An attorney representing Nick Sandmann, the 16-year-old student from Covington Catholic High School in Kentucky who became the center of political controversy last month, have announced legal action against Nathan Phillips, the Native American man who Sandmann and his classmates were accused of mocking.
What are the details?
Atlanta-based lawyer L. Lin Wood, who is known for winning defamation cases, told LifeSiteNews that Phillips will be sued for his "lies and false accusations" against Sandmann and the Covington students, which he said are "well documented."
Wood said the first round of lawsuits would be filed within two weeks.
Sandmann's legal team sent legal notices to more than 50 journalists, media personalities, Hollywood celebrities, media organizations, and Catholic organizations on Feb 1, notifying them that they could potentially be sued for defaming Sandmann. Those entities, the lawyers allege, propagated a false narrative that accused Sandmann and Covington students of mocking Native Americans in Washington, D.C., last month.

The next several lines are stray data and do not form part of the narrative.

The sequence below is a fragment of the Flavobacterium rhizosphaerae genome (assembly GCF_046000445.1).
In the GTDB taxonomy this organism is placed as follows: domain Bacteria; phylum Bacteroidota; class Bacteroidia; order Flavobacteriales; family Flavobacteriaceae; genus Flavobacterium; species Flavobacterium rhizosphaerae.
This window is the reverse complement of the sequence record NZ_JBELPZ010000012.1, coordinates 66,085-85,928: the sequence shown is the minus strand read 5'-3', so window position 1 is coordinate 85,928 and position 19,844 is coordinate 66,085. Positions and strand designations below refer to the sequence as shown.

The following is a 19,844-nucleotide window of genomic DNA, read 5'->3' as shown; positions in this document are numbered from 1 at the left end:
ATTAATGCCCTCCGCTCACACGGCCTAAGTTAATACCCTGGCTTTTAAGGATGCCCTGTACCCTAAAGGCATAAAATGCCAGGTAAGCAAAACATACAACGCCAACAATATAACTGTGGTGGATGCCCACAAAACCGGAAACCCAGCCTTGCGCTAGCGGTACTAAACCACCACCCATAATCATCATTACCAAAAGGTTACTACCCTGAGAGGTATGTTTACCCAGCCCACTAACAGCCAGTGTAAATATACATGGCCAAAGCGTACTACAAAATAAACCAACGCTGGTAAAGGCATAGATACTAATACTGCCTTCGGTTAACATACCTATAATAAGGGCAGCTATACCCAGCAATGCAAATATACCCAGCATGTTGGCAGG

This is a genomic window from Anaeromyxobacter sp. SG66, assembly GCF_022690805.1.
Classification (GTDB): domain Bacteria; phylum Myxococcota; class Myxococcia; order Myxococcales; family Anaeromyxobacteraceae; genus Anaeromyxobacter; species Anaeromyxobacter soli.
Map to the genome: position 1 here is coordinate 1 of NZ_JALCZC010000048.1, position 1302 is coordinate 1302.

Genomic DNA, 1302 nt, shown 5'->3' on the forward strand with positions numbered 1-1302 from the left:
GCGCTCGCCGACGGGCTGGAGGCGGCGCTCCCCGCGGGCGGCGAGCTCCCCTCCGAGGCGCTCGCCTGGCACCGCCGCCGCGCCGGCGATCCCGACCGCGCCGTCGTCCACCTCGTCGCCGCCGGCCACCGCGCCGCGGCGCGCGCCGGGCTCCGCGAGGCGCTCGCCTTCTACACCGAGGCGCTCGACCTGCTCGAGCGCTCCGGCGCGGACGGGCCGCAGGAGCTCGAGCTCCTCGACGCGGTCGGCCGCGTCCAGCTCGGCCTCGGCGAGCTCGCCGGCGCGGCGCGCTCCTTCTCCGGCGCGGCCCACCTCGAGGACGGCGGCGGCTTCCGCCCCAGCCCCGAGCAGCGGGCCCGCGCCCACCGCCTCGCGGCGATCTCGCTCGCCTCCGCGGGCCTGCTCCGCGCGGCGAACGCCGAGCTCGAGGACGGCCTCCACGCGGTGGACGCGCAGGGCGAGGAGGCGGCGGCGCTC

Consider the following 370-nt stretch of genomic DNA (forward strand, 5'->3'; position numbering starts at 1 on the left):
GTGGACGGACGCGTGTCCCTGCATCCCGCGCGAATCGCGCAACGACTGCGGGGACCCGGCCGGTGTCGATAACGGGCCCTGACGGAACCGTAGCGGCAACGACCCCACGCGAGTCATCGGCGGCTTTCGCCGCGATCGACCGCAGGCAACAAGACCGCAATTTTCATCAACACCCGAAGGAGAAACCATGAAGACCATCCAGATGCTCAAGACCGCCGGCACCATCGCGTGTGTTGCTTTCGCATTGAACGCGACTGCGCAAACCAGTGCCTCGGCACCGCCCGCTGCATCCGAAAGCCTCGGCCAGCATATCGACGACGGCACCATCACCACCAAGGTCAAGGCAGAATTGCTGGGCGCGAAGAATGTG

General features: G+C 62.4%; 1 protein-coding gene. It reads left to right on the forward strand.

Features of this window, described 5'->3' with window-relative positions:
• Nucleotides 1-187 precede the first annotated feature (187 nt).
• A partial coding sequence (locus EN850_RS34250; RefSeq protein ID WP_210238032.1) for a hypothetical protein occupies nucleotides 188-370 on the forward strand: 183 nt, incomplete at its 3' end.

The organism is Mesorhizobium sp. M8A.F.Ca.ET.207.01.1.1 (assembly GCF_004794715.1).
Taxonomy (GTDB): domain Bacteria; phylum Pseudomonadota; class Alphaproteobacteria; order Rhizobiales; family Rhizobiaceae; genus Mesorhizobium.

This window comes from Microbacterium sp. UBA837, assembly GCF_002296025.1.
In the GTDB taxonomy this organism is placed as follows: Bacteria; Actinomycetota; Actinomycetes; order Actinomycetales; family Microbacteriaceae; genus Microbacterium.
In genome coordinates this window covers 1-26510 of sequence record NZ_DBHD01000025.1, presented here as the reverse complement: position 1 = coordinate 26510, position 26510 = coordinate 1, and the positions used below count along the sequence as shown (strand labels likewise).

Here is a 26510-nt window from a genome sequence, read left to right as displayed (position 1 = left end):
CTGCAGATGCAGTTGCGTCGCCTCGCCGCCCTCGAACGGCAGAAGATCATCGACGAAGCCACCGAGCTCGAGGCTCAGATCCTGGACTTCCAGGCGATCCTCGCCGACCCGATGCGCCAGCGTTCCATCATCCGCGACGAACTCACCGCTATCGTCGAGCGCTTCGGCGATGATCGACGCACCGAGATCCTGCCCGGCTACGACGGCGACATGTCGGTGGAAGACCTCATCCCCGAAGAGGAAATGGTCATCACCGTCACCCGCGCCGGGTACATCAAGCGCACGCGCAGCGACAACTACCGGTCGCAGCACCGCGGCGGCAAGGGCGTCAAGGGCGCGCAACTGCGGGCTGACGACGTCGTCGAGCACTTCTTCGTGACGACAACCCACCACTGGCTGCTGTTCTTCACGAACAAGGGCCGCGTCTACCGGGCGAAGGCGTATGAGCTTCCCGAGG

In the letters, the lawyers requested any evidence pertaining to Sandmann, Covington, and the overall incident be preserved for future use in legal proceedings.
On the onset, the list of potential legal targets was set at 54. But Wood told LifeSiteNews that number "continues to grow," explaining Sandmann's team of lawyers is "in the process of sending formal written retraction demands in conformity with statutes in states in which litigation may be filed."
Wood further confirmed on social media Friday that Phillips "will be sued."
Woods also confirmed the Diocese of Covington continues to investigate the Washington incident involving Covington students, although he does not know why.
He told LifeSiteNews:
We have no idea why the investigation by the Diocese has not been concluded but we are confident that any objective review of the evidence will conclude that Nick did nothing wrong. Nick remained calm and well-mannered despite being confronted by an activist beating a drum within inches of his face while chanting loudly. Nick did not utter one word except to quietly urge a classmate to refrain from making any comments that might aggravate the situation created by Phillips and the Black Hebrew Israelites.
Wood released a 14-minute video last week showing the narrative arc of the Covington controversy, beginning with the disinformation campaign parroted by the mainstream media to the actual truth of what happened on the steps of the Lincoln Monument.
Nick Sandmann: The Truth in 15 Minutes www.youtube.com